Doctors and nurses say one of the toughest parts of their job is counseling anguished families about a loved one’s chances of waking up from a coma.
Now a new study by Boston and New York researchers offers hope and some guideposts.
It focuses on individuals who have come off of ventilators but still require life support. At that stage, patients remain hooked to machines that deliver life-saving medicine, food, and hydration as doctors regularly check their ability to respond to a voice command. If there isn’t a response in the first few days, families can start to lose hope.
In the study, researchers found that most patients with severe COVID-19 regained consciousness even after spending weeks in a coma.
The study’s findings will be a “huge anxiety reducer” for families, said Daiwai Olson, a professor of neurology and director of the neuroscience nursing research center at the University of Texas Southwestern Medical Center.
“It gives nurses and physicians the confidence to tell families, ‘look this can take several weeks,” he said. “We have had moms want to stay at the bed side, and we can tell them go home and take a shower, it may take three weeks” for the patient to regain consciousness.
The findings add to a growing body of evidence that suggests families and physicians should wait longer before withdrawing life support from people in a coma.
“Many families say their loved one would not want to continue living if they were unconsciousness or in a vegetative state,” said Dr. Brian Edlow, a co-senior author of the study and an associate director of the Center for Neurotechnology and Neurorecovery at Massachusetts General Hospital.
“The underlying message [from this study] is simple: If you give people enough time most, but not all, people who have severe COVID will ultimately recover consciousness,” Edlow said.
The study, published in the Annals of Neurology, analyzed outcomes from 795 COVID patients who were on a ventilator for at least seven days during the first wave of the pandemic in spring 2020.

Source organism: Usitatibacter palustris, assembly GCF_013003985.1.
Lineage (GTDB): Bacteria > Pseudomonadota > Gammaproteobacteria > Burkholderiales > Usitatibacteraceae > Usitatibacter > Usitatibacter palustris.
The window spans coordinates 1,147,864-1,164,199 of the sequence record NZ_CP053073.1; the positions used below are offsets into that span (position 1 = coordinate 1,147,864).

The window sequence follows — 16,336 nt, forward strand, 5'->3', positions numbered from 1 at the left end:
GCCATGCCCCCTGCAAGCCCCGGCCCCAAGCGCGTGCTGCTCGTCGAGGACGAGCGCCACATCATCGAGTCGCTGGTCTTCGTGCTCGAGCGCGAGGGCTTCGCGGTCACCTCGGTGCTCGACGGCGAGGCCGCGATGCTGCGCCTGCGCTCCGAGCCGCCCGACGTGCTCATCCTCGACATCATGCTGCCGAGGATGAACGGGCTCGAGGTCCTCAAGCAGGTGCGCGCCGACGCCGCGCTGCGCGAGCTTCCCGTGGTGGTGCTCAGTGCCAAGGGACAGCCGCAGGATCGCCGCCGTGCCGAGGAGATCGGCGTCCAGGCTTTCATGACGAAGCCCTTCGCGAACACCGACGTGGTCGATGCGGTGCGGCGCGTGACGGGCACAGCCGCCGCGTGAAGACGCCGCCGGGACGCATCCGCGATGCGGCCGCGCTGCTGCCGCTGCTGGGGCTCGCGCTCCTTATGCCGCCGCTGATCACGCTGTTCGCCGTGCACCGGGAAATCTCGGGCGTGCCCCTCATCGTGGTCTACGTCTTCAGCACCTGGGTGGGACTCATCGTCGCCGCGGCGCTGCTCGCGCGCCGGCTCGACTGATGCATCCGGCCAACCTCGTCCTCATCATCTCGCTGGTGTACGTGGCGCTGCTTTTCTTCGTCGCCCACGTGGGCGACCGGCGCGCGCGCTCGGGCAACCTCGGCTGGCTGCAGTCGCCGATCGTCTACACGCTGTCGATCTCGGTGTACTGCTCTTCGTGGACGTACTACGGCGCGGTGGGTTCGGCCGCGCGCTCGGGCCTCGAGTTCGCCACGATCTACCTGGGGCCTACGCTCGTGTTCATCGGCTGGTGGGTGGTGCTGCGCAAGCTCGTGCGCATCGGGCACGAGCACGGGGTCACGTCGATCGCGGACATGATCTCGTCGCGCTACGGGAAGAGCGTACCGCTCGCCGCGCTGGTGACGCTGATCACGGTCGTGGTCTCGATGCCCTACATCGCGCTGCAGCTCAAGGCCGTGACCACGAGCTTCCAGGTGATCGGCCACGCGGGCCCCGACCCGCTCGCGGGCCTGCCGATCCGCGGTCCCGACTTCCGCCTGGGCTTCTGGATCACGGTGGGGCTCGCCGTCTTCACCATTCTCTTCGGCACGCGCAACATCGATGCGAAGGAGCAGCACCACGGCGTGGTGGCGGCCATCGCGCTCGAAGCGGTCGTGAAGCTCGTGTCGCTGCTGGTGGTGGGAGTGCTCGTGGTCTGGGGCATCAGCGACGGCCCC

The researchers found that 72 percent of the patients survived and ultimately recovered consciousness. For those who survived, 25 percent recovered consciousness 10 or more days after coming off the breathing machine, and 10 percent took more than three weeks. The researchers studied a separate, smaller group of patients from the second surge, through April 2021, and found similar results.
The patients were treated at Mass General and two other facilities within the New York-Presbyterian Hospital system: Columbia University Irving Medical Center and Weill Cornell Medical College.
Dr. Jose Suarez, professor and chief of neurosciences critical care at Johns Hopkins University School of Medicine, said such delayed awakenings match what he has witnessed caring for patients in a coma after traumatic brain injuries or cardiac arrest.
“We found that in the past, if the patients came in with post cardiac arrest, people thought the prognosis was universally poor, but we have learned that waiting longer [for them to wake up] is the way to go,” said Suarez, who was not involved with the COVID study.
The study found that the more episodes of low blood oxygen a patient experienced while in a medication-induced coma, as a ventilator pushed air into their weakened lungs, the longer it took them to wake up and be able to follow a simple voice command, such as giving doctors a thumbs up or squeezing their hands.